Amongst all the excitement about crowdfunding, one key group is still skeptical:  Venture Capitalists.  The JOBS Act aimed to make startup funding more accessible and it is beginning to do so via Regulation CF (Federal Crowdfunding), Regulation A+ offerings and state based crowdfunding. Many offerings have already been launched, some more successful than others, and undoubtedly many more will follow.  So why are VC’s not convinced…and is there a way to get them excited?

Venture Capitalists are Skeptical

VC’s assert that equity crowdfunding is impractical because of the number of shareholders it creates and that many of the terms of crowdfunding deals are bad for VC’s and even the investors in the crowdfunding. VCs have expressed concern that too many shareholders complicate and distract business owners, lead to increased risk and liability, and make regulatory compliance more difficult. Equity crowdfunding proponents are pushing back against these concerns. They point to how public companies have been able to effectively manage large shareholder bases and the fact that regulatory guidelines exist to help startups navigate liability and rules.  Recently proposed changes to the federal crowdfunding rules would allow crowd investors to invest through a fund rather than hundreds of individuals, making governance much simpler. Some advocates believe that the real concern for VC’s is that VC’s worry about being circumvented as more and more companies go straight to the “crowd” to raise capital.

Some VCs Coming Around?

For all the concern, some VCs seem to be coming around to equity crowdfunding. They have come to see crowdfunding platforms as data repositories from which they can gain real-time feedback as by observing which campaigns are becoming popular. This early market validation is crucial and can allow VCs to do what they have done with successful Kickstarter campaigns, snap them up due to viral Internet popularity. This ability, through a successful crowdfunding raise, to show traction, is one of the key factors VC’s look for in companies.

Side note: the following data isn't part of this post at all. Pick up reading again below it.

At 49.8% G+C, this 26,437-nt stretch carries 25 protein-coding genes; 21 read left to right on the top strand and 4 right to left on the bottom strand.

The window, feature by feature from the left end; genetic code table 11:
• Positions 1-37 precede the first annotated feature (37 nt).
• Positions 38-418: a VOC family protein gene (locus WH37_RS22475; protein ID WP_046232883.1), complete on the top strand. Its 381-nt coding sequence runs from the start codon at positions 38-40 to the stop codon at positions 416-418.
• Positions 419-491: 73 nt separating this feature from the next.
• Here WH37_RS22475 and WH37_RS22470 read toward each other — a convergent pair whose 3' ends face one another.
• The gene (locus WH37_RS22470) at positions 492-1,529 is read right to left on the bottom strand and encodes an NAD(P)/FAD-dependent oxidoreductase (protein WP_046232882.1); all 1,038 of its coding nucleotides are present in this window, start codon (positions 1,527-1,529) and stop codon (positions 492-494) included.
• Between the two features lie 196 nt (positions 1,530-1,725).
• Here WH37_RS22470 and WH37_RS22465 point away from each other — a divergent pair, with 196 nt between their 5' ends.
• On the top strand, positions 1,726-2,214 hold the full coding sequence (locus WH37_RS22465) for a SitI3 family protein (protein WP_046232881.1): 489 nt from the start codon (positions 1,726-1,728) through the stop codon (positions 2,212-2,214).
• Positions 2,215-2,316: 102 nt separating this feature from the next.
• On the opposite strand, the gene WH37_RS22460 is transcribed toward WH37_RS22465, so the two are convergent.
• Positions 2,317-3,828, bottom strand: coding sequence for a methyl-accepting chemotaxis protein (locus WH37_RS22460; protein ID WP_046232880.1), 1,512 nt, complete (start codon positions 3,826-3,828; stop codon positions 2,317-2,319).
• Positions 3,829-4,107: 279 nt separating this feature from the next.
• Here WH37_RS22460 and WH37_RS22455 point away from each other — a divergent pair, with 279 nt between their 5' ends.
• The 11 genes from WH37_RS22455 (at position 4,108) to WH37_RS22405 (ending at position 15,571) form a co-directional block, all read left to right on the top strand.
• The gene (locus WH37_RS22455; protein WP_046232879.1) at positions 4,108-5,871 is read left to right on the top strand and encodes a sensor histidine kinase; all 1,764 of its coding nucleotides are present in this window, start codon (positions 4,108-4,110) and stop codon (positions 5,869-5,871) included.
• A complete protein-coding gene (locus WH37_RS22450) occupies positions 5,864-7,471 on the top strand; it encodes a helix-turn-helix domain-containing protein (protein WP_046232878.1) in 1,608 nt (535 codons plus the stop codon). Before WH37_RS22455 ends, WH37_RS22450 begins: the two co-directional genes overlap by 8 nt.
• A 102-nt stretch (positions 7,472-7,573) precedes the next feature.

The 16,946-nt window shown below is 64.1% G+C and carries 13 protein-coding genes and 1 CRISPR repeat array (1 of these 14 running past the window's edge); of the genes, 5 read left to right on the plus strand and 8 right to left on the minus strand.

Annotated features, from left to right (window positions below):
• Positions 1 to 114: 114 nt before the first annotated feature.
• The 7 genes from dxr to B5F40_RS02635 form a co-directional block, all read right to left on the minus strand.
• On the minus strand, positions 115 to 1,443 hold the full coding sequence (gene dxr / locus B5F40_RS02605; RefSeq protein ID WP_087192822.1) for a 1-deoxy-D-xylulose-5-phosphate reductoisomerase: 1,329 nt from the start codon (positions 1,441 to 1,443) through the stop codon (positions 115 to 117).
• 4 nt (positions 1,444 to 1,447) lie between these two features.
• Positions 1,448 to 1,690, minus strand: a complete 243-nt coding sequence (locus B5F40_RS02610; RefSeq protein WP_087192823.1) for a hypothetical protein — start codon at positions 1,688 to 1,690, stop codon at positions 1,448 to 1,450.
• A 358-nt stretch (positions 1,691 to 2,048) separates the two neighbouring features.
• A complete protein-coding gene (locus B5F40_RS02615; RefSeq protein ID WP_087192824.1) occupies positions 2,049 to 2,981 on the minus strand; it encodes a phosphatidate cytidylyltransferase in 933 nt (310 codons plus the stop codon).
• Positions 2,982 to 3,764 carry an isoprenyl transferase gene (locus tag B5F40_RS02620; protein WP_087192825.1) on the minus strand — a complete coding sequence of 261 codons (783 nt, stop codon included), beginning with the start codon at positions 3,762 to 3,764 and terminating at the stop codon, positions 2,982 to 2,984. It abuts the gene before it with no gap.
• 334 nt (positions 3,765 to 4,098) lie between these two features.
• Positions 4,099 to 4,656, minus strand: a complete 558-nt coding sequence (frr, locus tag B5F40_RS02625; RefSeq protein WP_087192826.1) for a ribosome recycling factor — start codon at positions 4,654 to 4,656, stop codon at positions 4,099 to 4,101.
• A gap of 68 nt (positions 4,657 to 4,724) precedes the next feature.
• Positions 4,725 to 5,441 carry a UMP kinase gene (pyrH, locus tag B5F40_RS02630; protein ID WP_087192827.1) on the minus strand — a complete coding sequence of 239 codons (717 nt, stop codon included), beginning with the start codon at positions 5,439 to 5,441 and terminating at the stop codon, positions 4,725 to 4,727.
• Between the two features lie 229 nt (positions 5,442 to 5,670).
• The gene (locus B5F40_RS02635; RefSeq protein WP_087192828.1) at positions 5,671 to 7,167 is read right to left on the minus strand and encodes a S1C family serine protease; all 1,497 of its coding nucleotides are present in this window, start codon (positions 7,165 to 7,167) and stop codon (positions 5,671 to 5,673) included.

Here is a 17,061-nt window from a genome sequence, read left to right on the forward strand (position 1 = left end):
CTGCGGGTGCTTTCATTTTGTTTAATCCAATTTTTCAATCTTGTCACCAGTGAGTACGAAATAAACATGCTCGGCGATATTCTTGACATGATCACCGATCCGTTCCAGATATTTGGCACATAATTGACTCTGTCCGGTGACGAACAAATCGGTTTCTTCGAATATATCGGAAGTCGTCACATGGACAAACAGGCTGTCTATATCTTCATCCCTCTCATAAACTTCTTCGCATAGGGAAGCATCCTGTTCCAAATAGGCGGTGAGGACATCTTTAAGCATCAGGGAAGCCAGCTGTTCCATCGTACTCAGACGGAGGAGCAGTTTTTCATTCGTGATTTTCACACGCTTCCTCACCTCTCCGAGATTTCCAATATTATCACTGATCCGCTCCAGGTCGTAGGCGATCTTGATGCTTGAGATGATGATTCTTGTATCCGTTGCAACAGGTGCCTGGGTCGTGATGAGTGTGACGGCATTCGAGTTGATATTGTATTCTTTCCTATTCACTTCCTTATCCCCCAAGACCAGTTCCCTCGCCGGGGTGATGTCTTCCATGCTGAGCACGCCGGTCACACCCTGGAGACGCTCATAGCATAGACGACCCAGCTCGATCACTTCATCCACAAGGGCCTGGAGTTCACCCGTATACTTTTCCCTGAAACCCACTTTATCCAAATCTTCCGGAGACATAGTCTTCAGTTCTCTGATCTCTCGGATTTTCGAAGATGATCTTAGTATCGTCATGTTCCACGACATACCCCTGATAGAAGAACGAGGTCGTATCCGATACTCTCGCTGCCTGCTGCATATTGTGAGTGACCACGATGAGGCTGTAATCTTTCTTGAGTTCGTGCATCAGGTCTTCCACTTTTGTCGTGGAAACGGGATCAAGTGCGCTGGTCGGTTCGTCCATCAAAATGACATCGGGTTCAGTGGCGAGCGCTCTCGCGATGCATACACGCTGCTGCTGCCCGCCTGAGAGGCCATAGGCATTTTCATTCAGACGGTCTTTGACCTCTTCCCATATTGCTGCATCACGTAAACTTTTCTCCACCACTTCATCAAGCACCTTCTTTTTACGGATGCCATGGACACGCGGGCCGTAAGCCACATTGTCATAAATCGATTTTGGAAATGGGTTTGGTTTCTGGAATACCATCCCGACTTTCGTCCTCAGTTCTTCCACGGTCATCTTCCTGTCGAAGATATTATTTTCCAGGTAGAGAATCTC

VC and Crowdfuning Can Thrive Together

It is important to understand that less than three percent (3%) of all companies in the U.S. get funded by venture capital. VC’s have very specific criteria for the kinds of companies in which they invest and most crowdfunded companies will never meet those criteria. While there will be some overlap, most crowdfunded companies either won’t want or need venture money.

When there is overlap, there are some reasons when VC’s might appreciate crowdfunding.  Some companies are already doing “side by side” offerings, where VCs get preferred stock with special rights while crowdfunding investors get common stock that have much more limited rights. Doing so could allow for young startups to grow their value by tapping VCs connections and industry acumen while still tapping into the crowd, likely at a lower cost of capital and hopefully a new customer base. Not only would startup leaders and VCs benefit from such an arrangement, but crowdfunding investors would likely experience better growth potential in the value of their ownership stake.